Consent

Investigators are responsible to discuss the research with subjects, and to document the subjects’ consent to participate. The consent process must be adapted to the decision-making needs of the subject.  Different studies--depending on degree of therapeutic benefit and risk--require different emphasis during the consent discussion. The consent form is an important part of this process and is intended to guide the investigator and subject in the consent process.

• Federal regulations describe the required elements of consent.

  1. A statement that the study involves research, an explanation of the purposes and the expected duration of the subject’s participation, and a description of the  procedures, noting any procedures which are experimental;
  2. A description of reasonably foreseeable risks or discomforts;
  3. A description of benefits to the subject or others that may reasonably be expected;
  4. Disclosure of appropriate alternative procedures or courses of treatment;
  5. A statement of the degree to which confidentiality of records identifying the subject will be maintained;
  6. For studies involving more than minimal risk, a description of any compensation that will be provided, and of medical treatments that are available in case of injury;
  7. Who to contact for answers to questions about the research, about research subjects’ rights, and about research-related injury;
  8. A statement that participation is voluntary, that refusal to participate will involve no penalty or loss of benefits to which the subject would otherwise be entitled

• There are additional elements that must be included if appropriate.

  1. A statement that there may be unforeseeable risks to the subject (or the embryo or fetus) if the subject is or may be pregnant;
  2. Anticipated circumstances under which the subject’s participation may be terminated without the subject’s consent;
  3. Additional costs that may accrue to the subject as a result of participation;
  4. Consequences of early withdrawal from the research, and procedures for orderly termination of participation in such an event;
  5. A statement that any significant new findings that may relate to the subject’s willingness to continue will be provided;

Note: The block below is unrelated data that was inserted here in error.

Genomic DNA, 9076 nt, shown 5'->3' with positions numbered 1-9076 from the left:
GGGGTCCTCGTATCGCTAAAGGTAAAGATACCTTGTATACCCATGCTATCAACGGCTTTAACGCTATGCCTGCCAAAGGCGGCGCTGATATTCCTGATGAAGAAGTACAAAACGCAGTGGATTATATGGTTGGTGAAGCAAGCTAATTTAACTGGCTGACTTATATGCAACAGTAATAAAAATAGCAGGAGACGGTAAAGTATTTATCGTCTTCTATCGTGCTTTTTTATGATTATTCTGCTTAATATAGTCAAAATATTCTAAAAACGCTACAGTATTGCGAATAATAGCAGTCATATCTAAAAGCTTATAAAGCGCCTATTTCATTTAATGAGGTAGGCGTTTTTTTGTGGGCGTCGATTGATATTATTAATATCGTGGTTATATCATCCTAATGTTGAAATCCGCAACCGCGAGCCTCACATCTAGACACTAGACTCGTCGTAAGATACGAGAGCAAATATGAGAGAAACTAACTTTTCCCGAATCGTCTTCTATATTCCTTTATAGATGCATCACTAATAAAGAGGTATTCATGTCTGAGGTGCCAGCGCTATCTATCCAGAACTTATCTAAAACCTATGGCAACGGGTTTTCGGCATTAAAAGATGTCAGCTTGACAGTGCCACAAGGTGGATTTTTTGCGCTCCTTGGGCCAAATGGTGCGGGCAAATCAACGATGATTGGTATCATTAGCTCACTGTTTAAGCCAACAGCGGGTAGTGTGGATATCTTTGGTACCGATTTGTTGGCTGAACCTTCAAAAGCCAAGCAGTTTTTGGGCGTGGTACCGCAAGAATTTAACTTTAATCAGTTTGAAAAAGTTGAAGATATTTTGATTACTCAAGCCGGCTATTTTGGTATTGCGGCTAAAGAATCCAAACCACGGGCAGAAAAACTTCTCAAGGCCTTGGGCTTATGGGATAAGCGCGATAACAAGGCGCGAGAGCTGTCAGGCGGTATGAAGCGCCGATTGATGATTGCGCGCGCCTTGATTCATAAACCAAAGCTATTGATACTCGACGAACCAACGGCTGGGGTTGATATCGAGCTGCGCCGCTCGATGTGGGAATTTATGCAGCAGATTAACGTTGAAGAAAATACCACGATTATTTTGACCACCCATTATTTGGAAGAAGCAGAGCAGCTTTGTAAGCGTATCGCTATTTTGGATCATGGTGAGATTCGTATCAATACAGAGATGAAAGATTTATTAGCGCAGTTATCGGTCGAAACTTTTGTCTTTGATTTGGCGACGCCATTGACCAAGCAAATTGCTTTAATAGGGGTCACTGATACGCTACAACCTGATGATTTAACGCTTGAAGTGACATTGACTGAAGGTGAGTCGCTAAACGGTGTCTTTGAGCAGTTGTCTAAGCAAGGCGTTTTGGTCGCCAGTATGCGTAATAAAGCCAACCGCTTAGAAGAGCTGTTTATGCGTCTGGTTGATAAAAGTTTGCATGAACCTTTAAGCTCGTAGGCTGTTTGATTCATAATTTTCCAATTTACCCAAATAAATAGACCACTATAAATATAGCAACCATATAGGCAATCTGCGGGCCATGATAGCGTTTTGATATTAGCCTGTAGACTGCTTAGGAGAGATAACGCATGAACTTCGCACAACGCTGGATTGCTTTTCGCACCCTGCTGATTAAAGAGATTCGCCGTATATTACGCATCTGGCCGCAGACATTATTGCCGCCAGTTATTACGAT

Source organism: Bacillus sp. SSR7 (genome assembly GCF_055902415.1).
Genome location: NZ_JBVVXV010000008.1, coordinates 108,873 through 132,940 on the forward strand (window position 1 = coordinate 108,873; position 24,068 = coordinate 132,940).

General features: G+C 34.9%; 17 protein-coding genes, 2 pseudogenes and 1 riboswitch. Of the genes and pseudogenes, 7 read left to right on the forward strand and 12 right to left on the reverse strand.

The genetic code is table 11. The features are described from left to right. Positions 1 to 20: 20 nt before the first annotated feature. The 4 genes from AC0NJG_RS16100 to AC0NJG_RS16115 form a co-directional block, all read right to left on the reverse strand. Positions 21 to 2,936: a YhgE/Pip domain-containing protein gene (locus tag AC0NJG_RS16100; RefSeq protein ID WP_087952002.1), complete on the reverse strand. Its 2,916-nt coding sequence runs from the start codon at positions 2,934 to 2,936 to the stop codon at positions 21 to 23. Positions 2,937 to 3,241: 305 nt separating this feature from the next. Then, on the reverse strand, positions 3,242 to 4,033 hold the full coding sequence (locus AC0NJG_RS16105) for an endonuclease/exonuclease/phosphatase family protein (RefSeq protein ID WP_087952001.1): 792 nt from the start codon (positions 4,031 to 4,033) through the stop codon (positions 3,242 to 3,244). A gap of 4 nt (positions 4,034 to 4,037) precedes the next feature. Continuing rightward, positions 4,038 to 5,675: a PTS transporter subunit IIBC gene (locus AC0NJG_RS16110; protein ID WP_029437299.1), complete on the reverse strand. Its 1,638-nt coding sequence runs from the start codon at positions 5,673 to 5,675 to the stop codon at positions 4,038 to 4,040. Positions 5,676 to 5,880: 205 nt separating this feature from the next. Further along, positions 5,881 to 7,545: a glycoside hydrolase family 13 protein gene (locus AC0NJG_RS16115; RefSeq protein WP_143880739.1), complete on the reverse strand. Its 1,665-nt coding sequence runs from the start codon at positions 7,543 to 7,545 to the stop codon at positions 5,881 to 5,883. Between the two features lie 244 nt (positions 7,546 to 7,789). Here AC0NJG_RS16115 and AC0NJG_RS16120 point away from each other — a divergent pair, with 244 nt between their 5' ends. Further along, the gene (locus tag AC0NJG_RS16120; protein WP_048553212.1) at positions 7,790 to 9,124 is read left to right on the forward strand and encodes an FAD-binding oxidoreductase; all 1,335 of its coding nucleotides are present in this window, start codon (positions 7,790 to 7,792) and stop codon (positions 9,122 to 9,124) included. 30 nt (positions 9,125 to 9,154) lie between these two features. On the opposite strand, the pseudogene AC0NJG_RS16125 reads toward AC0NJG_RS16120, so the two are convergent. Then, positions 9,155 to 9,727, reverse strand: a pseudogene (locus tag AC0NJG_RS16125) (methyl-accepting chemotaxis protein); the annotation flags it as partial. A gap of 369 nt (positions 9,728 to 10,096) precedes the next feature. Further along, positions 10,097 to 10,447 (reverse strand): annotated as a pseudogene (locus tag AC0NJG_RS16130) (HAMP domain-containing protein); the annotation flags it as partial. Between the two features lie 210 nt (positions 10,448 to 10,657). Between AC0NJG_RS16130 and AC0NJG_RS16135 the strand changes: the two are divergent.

6. The approximate number of subjects involved in the study.

• The requirement to obtain informed consent can be altered or waived if all of the following conditions pertain:

  1. The research involves no more than minimal risk to subjects;
  2. The waiver or alteration will not adversely affect the rights and welfare of subjects;
  3. The research could not practicably be carried out without the waiver or alteration; and
  4. When appropriate, subjects will be provided with additional pertinent information after participation.

 

Multi-Site considerations

Consent forms (CFs) need to contain NYSPI-IRB required language in certain sections (see subheading Template Language), and need to conform to the NYSPI-IRB format.  However, beyond that, the CFs provided by the sponsor of a multi-site trial sometimes contain elements that the NYSPI-IRB does not usually favor.  For example, CFs sometimes contain lists of all the procedures carried out for each study visit, going on for many pages.  The NYSPI-IRB typically favors shorter consent forms.  The NYSPI-IRB’s main concern is that overlong CFs interfere with the informed consent process, by providing a document where the important issues of risk and alternatives and so forth can get lost in all the details. However, the NYSPI-IRB will consider accepting such elements (such as long lists of procedures) if it is justified and offset by other features.  For example, a clearly worded Cover Summary Sheet helps to provide potential participants an overview before launching into the details of the main consent.   Also helpful are explicit details in the PSF about the consent process and how sufficient time will be allotted for review and discussion of the CF.